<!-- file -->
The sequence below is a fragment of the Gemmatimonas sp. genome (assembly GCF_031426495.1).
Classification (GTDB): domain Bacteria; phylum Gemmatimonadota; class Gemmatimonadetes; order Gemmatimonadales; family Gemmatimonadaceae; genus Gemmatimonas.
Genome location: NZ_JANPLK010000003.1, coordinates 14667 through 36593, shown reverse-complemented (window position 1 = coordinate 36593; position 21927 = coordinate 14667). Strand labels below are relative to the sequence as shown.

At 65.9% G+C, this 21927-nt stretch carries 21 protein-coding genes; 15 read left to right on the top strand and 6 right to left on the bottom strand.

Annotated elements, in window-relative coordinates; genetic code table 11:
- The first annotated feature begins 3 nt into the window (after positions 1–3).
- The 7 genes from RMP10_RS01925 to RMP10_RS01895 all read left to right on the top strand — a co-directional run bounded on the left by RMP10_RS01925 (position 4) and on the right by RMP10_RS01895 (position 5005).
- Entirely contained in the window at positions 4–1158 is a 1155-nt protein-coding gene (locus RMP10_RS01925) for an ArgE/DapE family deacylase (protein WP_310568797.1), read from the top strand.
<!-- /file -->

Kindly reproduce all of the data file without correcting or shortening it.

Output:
The sequence below is a fragment of the Gemmatimonas sp. genome (assembly GCF_031426495.1).
Classification (GTDB): domain Bacteria; phylum Gemmatimonadota; class Gemmatimonadetes; order Gemmatimonadales; family Gemmatimonadaceae; genus Gemmatimonas.
Genome location: NZ_JANPLK010000003.1, coordinates 14667 through 36593, shown reverse-complemented (window position 1 = coordinate 36593; position 21927 = coordinate 14667). Strand labels below are relative to the sequence as shown.

At 65.9% G+C, this 21927-nt stretch carries 21 protein-coding genes; 15 read left to right on the top strand and 6 right to left on the bottom strand.

Annotated elements, in window-relative coordinates; genetic code table 11:
- The first annotated feature begins 3 nt into the window (after positions 1–3).
- The 7 genes from RMP10_RS01925 to RMP10_RS01895 all read left to right on the top strand — a co-directional run bounded on the left by RMP10_RS01925 (position 4) and on the right by RMP10_RS01895 (position 5005).
- Entirely contained in the window at positions 4–1158 is a 1155-nt protein-coding gene (locus RMP10_RS01925) for an ArgE/DapE family deacylase (protein WP_310568797.1), read from the top strand.